“We will not give any concession to the American side and will proceed within the framework of logic and the framework of an agreement that observes the Islamic Republic of Iran’s red lines, but at the same time we will never leave the negotiating table,” Hossein Amir-Abdollahian told reporters in Yerevan on Saturday.
Pointing to American officials’ remarks that the talks on the revival of the nuclear deal, officially known as the Joint Comprehensive Plan of Action (JCPOA), are no longer on the agenda, the top Iranian diplomat noted that that Washington’s “words contradict its behavior.”
“In their message, they (the Americans) are in a hurry to reach the point of an agreement as soon as possible,” he added.
US Secretary of State Anthony Blinken on Friday said the United States is still interested in reviving the JCPOA and that diplomacy is the best way to approach this issue. He, however, added that an agreement again is unlikely.
“We continue to believe that diplomacy is the best way to do that. At this moment, there’s no prospect for an agreement again, because Iran continues to inject extraneous issues into the conversations that we’ve had in the European Union,” Blinken claimed following a meeting with his French counterpart.
In an interview with CNN on Monday, the US special envoy for Iran, Robert Malley, also said, “Right now the talks on revival of JCPOA are not on the US agenda”, trying to shift the blame on Tehran for the stalled diplomatic process.
In response to the US message which was received three days ago, Amir-Abdollahian said that Iran has told the American side that the accusations leveled by the International Atomic Energy Agency (IAEA) against the country’s nuclear program must be settled.
Iran would not agree to strike an agreement with the IAEA, which intends to exert pressure on Iran through political means, the foreign minister emphasized.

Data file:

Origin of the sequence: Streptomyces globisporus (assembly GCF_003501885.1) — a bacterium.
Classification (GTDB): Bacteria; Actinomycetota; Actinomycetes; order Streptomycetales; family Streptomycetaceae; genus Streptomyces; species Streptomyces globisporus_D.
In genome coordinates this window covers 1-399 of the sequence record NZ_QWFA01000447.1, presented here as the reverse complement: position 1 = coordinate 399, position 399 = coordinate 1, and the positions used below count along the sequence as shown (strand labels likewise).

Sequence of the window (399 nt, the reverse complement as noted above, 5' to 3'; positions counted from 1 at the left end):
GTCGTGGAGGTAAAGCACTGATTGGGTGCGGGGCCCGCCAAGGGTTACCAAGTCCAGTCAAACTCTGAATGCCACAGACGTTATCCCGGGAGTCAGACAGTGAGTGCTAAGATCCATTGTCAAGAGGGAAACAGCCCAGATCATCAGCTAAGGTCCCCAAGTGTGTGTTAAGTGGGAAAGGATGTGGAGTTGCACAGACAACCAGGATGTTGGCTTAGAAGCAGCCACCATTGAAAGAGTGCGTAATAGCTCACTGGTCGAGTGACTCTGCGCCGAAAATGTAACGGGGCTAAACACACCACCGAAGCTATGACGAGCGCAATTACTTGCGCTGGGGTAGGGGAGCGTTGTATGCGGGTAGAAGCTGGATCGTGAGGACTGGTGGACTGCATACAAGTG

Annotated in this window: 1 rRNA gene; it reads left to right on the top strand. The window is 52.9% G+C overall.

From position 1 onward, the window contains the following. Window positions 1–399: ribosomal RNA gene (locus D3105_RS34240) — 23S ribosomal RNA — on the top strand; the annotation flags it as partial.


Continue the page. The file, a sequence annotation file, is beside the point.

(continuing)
He slammed the contradiction in the US officials’ words and deeds, saying, “While the Americans continue the exchange of messages with us, they are trying to fan the flames of the issues that were taking place inside Iran in the past days.”
“I think they seek to put political and psychological pressures [on Iran] in order to gain concessions in the negotiations,” Amir-Abdollahian pointed out.
The current crisis over Iran’s nuclear program was created in May 2018, when former US president Donald Trump pulled Washington out of the 2015 nuclear deal and imposed tough economic sanctions against the Islamic Republic under what he called the “maximum pressure” policy.
The talks to salvage the agreement kicked off in the Austrian capital of Vienna in April last year, months after Joe Biden succeeded Trump, with the intention of examining Washington’s seriousness in rejoining the deal and removing anti-Iran sanctions.
Iran has demanded that the United States provide assurances that it would not leave the JCPOA again before it could reenter the agreement. Washington has refused to give a legally enforceable guarantee, leaving Iranian negotiators suspicious of the Biden administration’s seriousness in the talks.
Azerbaijan-Armenia conflict must be settled through political channels
Elsewhere in his remarks, the Iranian foreign minister pointed to the dispute between Armenia and Azerbaijan over the Karabakh issue and once again reaffirmed the country’s stance on the importance of putting an end to the ongoing conflict between the two former Soviet republics while respecting both sides’ territorial integrity.
“We are definitely sensitive to any geopolitical change or any change in the borders and we have explicitly announced our position to all parties,” Amir-Abdollahian said.
“We have defense cooperation with our neighbors and some countries, but what matters is that the conflict between the Republic of Azerbaijan and Armenia and the demarcation of border line should be resolved politically and through the path of dialogue,” he added.
The latest conflict between Baku and Yerevan erupted at midnight September 13, minutes after a ceasefire agreement between the two countries came into force.
Armenia accused Azerbaijan of firing in the direction of the southern Armenian towns of Goris, Kapan, and Jermuk with the help of drones. Azerbaijan rejected the claim, saying its forces were carrying out countermeasures in retaliation for “large-scale Armenian provocation.”
Two days of border clashes claimed the lives of more than 200 people.